What are the treatment option for Prostate Cancer?

  • There are numerous options for treatment including surgery, radiotherapy, active surveillance and hormonal therapy.
  • The treatment option appropriate will be influenced by:
    • Prostate Cancer factors such as:
      • Gleason grade
      • Volume of cancer detected
      • PSA level
      • Staging scans/ presence of metastasis
    • Patient factors including:
      • Age
      • Estimated life expectancy
      • Co-morbid diseases
      • Quality of life factors: continence, erectile function

What are the treatment options for localised prostate cancer (non metastatic)?

  • Radical Prostatectomy (surgical removal of the entire prostate):
    • For details see Urological Procedures explained
      • Open
      • Laparoscopic (key hole)
      • Robotic Assisted (robotic assisted key hole)
  • Radical Radiotherapy:
    • External beam radiotherapy
    • Seed (Low dose Rate) brachytherapy
      • An option for low risk localised prostate cancer
    • HDR (High dose rate) brachytherapy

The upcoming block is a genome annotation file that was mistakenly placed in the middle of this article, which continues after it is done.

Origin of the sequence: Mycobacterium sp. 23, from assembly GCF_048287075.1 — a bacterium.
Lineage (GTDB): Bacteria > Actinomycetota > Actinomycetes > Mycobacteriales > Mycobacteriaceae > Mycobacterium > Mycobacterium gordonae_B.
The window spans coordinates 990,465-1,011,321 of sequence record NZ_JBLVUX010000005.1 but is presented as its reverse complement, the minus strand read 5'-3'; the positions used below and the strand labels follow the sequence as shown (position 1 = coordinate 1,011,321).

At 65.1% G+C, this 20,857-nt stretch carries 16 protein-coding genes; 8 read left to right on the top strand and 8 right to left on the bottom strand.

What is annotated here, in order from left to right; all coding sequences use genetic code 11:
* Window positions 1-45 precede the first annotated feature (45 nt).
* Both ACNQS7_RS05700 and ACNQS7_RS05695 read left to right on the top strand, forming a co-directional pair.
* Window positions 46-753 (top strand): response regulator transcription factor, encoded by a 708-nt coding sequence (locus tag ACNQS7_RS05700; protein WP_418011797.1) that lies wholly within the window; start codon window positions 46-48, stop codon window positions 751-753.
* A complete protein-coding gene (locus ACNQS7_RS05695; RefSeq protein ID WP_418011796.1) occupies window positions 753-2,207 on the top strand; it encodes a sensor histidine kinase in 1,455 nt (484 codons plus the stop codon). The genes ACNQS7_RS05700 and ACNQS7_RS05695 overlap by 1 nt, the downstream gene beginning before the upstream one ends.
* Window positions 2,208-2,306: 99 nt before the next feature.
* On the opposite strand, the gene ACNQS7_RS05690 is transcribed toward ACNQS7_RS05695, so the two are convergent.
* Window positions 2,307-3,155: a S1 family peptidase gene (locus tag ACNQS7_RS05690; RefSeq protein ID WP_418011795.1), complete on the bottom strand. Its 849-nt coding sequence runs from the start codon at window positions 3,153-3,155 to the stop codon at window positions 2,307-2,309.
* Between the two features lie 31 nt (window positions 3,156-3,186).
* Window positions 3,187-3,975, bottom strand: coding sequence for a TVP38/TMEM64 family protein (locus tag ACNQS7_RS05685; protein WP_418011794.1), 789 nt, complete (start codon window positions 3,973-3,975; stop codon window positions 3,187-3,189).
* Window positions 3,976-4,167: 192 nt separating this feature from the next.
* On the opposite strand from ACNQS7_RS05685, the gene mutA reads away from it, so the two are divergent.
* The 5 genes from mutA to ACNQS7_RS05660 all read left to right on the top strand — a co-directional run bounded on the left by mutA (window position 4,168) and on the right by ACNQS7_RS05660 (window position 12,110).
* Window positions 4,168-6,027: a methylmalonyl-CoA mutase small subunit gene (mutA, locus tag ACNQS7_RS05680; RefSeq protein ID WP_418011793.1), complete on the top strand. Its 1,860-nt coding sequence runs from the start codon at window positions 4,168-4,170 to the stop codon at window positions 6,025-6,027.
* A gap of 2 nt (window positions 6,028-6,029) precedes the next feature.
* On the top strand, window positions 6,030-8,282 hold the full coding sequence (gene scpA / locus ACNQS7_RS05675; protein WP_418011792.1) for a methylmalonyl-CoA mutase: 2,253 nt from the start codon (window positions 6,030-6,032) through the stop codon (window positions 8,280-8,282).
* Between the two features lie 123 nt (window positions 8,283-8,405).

• Active Surveillance:
    • A potential option for well selected patients with low volume, low risk prostate cancer
    • Generally men with small volume Gleason 6 prostate cancer
    • Aims to avoid potential overtreatment of low risk prostate cancer where the benefit of treatment may be outweighed by the potential side effects (incontinence & impotence)
    • Involves close monitoring with regular prostate examinations, PSA tests and repeat prostate biopsies
    • Before commencing Active Surveillance, you will have a repeat biopsy taking more cores to ensure that a higher grade or greater volume cancer has not been missed
  • Watchful waiting:
    • Is a process of monitoring prostate cancer in older men often with many co-morbidities who may not benefit from surgery or radiotherapy due to their life expectancy.
    • Involves monitoring of PSA, urinary symptoms and x-rays looking for metastasis
    • Hormonal therapy (ADT – androgen deprivation therapy) in the form of tablets and injections may be used to control and slow the growth of the prostate cancer if metastasis are found or the PSA is rapidly rising